Interventional Radiology

Interventional radiology is a growing branch of medicine that in many cases can eliminate the need for conventional surgery for a wide range of conditions.

Interventional radiologists are physicians who specialize in minimally invasive treatments using guidance from medical imaging technology. Imaging techniques such as x-rays and ultrasound are used to produce real-time images that help the physician guide small instruments such as catheters (very thin, flexible tubes) through the blood vessels or through other pathways in order to treat disease.

Because interventional radiology procedures are performed through tiny incisions in the skin, they can replace open surgical procedures and are generally easier for the patient because they involve less risk, less pain, and shorter recovery times.

Among the procedures performed by ECHN's interventional radiologists are:

  • Vertebroplasty, which can ease the excruciating pain of compression fractures of the spine. This procedure provides lasting relief to about 90 percent of patients who have the treatment. It involves using a type of x-ray called fluoroscopy to guide the radiologist as bone cement (similar to that used in hip replacements) is injected into the fractured vertebra.
  • Uterine artery embolization, used to treat fibroids. Fibroids are non-cancerous growths of tissue that are usually found in the wall of the uterus that can cause pain, heavy menstrual bleeding, and other problems. The embolization procedure shrinks fibroids by cutting off their blood supply.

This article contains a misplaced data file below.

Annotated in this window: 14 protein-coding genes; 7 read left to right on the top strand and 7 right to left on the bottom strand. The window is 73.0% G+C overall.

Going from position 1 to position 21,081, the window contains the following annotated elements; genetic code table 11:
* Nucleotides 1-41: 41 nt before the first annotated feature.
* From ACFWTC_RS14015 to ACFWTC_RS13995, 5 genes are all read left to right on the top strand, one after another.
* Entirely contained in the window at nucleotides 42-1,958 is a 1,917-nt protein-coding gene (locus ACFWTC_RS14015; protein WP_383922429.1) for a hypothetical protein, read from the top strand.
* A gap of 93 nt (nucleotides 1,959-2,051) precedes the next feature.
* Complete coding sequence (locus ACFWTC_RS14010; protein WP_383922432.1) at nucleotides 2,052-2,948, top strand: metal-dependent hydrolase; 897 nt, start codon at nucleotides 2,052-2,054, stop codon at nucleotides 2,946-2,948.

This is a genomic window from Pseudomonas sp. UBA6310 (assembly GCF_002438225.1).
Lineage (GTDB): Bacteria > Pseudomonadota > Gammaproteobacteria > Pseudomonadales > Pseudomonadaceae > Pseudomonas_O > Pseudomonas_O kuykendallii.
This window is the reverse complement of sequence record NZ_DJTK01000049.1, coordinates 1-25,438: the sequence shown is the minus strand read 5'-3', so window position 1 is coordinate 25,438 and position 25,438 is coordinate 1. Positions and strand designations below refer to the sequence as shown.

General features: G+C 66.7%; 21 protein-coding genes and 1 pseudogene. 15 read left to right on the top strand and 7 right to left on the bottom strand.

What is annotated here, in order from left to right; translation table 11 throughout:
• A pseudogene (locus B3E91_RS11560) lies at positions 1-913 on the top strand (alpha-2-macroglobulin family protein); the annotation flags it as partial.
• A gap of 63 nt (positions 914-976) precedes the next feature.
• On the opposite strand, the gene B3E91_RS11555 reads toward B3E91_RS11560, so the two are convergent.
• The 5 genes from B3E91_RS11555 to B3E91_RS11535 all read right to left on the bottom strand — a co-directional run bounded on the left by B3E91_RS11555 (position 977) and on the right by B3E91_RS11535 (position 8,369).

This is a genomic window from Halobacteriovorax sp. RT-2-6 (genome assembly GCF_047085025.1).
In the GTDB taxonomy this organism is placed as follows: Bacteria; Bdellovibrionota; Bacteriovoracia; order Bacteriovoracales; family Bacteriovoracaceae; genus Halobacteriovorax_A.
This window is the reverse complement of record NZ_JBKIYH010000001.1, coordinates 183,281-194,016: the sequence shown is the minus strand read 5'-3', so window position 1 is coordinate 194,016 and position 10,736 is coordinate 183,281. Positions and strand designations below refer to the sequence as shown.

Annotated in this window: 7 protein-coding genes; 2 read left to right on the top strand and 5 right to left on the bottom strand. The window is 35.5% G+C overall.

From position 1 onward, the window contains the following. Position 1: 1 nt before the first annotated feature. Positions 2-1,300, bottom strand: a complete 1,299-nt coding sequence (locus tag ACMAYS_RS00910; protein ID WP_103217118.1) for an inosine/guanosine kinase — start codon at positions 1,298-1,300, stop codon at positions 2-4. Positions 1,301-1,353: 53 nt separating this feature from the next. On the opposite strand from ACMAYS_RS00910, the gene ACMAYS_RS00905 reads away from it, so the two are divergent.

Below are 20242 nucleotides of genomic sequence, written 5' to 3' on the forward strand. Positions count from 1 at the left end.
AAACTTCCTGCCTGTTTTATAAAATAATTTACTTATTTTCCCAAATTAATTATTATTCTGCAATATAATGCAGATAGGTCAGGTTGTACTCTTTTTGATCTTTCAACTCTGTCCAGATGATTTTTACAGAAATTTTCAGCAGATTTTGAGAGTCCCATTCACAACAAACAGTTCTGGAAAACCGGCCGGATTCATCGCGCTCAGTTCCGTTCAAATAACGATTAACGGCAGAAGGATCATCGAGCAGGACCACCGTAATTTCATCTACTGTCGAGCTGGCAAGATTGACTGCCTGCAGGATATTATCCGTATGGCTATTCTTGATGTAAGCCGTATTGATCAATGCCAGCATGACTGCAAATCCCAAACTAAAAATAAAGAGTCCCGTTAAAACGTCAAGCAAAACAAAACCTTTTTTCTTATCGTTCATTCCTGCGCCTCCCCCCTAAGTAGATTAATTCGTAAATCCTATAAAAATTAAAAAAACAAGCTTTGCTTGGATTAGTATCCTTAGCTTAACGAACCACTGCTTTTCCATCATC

• Fallopian tube recanalization, which helps open the fallopian tubes of women with infertility and other symptoms caused by obstructions within the tubes.
  • Balloon angioplasty, in which the radiologist opens blocked or narrowed blood vessels by inserting a very small balloon into the vessel and inflating it.
  • Biopsies of virtually any organ in the body by using needles to take cell samples instead of requiring surgical incisions.
  • Central venous access, the insertion of a tube beneath the skin and into the blood vessels so that patients can receive medication or nutrients directly into the blood stream or so blood can be drawn.
  • Chemoembolization, in which cancer-fighting drugs are delivered directly to the site of a tumor.
  • Stent placement, in which a small flexible tube made of plastic or wire mesh is inserted into the body to hold open clogged blood vessels or other pathways that have been narrowed or blocked.
  • Thrombolysis, in which blood clots are dissolved by injecting clot-busting drugs at the site of the clot.

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